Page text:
What are the international trends with ergonomics?
Approximately 21 ergonomics regulations exist in the Western world, including the European Economic Community (EEC) regulations setting minimum standards for 13 European countries. Member countries take the EEC regulations (pertaining to machinery, manual handling, and visual display units) and customize them for their own jurisdictions. The United Kingdom (1992), the province of Victoria in Australia (1988), and New Zealand (1991) developed some of the first comprehensive regulations dealing specifically with manual materials handling and visual display terminal (VDT) ergonomics and developed extensive Codes of Practice. Australia’s draft of an updated standard and code specifies responsibilities for designers, manufacturers, and suppliers.
Germany has drafted a manual to assist in the practical application of the provisions contained in the German Load Handling Directive. It contains almost 100 pages of ergonomic principles, based on a four step evaluation. The evaluation considers: repetitive lifting, holding time, and carrying/pushing/pulling distance (which form a time weighting), effective load on the body (weight or force), work postures, and working conditions. The four evaluation factors combine into an overall risk score.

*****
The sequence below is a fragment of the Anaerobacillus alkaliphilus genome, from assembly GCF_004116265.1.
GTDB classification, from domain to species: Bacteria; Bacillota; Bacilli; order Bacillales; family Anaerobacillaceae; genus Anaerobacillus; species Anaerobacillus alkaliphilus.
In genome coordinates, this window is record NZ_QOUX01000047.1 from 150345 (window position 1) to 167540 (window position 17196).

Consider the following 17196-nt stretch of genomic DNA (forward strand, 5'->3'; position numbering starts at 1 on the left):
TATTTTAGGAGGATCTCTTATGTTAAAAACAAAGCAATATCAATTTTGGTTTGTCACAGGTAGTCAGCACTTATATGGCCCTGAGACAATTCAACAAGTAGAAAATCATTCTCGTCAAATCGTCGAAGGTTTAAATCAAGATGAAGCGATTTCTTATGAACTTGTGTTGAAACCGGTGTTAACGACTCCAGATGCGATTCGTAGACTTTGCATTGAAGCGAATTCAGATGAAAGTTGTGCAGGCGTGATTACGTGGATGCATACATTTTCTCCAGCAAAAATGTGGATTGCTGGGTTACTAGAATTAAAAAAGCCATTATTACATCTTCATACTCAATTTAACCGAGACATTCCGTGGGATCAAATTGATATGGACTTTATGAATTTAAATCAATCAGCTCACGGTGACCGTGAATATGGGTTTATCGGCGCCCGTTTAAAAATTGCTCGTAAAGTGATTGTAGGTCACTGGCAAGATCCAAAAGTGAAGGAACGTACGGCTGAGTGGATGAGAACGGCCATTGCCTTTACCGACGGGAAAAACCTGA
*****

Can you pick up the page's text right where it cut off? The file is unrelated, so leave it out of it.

Swedish regulations specify five responsibilities for the employer in areas of:
- work postures and movements
- physically monotonous, repetitive, closely controlled, or restricted work
- job decision latitude
- knowledge, skills and information
These regulations are unique in recognizing the impact of work organization (e.g. monotonous work with little worker control or opportunity to use skills and knowledge) on musculoskeletal disorders. If special circumstances require an employee to do such work, then the risks of ill health must be mitigated by measures such as job rotation, job diversification, breaks, or other measures that add variety to the work.
Please continue to participate in the Pipeworx stretch program each day before work.
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